Director Ridley Scott broke some real ground in science-fiction films, first in 1979 with Alien, and again in 1982 with Blade Runner.

Both films flew in the face of the sanitized and gleaming other worlds presented in Star Wars, the most successful model for the genre to that date.

Alien took place on a very industrial-looking spaceship with a decidedly proletarian crew, and Blade Runner presented a similarly gritty view of a future metropolitan landscape.

Scott’s Prometheus has been billed as a prequel to his Alien, and has also been compared to Stanley Kubrick’s 2001: A Space Odyssey. Unfortunately, it doesn’t do a very good job of following in the footsteps of either film.

Visually, it’s a stunning film, and it boasts a capable and talented cast. It’s just that Prometheus doesn’t give them very much to work with, and ultimately its visual appeal isn’t enough to carry it through.

Noomi Rapace, whose work as computer hacker Lisbeth Salander in the original Swedish version of The Girl Who Played with Fire brought her universal notice, plays scientist Elizabeth Shaw in Prometheus.

She is part of a team that discovers ancient cave art, with figures pointing heavenwards to celestial orbs, that seems to suggest a link between humanity and some sort of a cosmic presence.

Somehow the team’s theories seem to be enough justification to launch the giant spaceship Prometheus in 2083 towards the moon of a distant planet that presumably holds the answer to the question of mankind’s origin in the universe.

Alien life-forms are indeed found, but they’re long dead, and somehow the DNA of one of them turns out to be an exact match for that of humans. So the question of our origin is answered.

The rest of the film, instead of speculating on some of the details as to what exactly our links are to this extinct race, and how or why they ended up on our planet, takes a turn towards the horrific.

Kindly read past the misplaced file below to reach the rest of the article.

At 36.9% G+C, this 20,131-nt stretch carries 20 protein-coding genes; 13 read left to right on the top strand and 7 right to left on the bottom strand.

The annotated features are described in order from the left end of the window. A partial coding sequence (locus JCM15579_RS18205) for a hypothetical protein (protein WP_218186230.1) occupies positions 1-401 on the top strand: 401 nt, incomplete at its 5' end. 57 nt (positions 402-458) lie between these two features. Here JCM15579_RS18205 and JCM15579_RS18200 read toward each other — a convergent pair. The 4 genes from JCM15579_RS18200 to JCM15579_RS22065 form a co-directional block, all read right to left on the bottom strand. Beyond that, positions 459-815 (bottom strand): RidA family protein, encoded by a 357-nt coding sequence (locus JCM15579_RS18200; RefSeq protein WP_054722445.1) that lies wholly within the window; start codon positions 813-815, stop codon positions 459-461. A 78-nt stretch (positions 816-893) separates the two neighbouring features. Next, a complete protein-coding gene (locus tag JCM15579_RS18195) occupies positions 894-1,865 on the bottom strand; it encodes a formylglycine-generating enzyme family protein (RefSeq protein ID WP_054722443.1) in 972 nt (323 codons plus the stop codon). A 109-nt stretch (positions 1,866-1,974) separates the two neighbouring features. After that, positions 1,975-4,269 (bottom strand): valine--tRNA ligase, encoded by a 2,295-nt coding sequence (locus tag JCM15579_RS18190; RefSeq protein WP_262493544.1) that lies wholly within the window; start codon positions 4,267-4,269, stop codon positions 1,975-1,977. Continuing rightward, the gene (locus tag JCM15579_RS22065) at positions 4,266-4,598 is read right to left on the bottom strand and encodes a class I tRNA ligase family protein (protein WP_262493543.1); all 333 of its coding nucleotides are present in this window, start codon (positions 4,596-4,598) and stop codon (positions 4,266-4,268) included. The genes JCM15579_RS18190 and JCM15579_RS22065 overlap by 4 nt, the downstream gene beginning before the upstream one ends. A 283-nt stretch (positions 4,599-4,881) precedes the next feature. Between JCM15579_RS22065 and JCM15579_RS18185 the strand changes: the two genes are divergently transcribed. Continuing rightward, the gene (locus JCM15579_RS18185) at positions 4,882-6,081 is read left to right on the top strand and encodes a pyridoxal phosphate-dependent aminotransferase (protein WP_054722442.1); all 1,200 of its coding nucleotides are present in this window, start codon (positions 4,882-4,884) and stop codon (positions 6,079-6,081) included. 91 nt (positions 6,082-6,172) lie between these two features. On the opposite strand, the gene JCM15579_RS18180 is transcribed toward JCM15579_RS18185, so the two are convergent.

Without giving away too much of the plot, it turns out that there are still some life-forms left on the planet, and they definitely qualify as more of the bug-eyed monster variety than the beneficent and wise presence one would expect from a race thousands of years old that had mastered interstellar travel.

Elizabeth Shaw’s resourcefulness ultimately saves her life in her struggle with the malevolent alien presence, but her future is uncertain on the cold and forbidding world that somehow gave birth to our species, yet seems ultimately determined to destroy it.

Instead of venturing forth into larger questions around our cosmic destiny à la Kubrick, Prometheus instead goes for the shock value of trying to scare the blazes out of us with one threatening monstrous presence after another, but without the skill of Scott’s earlier work in Alien.

The result is an unevenly-paced and ultimately not very satisfactory film that can’t make up its mind whether it’s going down the science-fiction or the horror film road.

Prometheus plays at 6:55 and 9:35 p.m. at the Qwanlin Cinema, and is rated 14-A for violence, not suitable for younger children.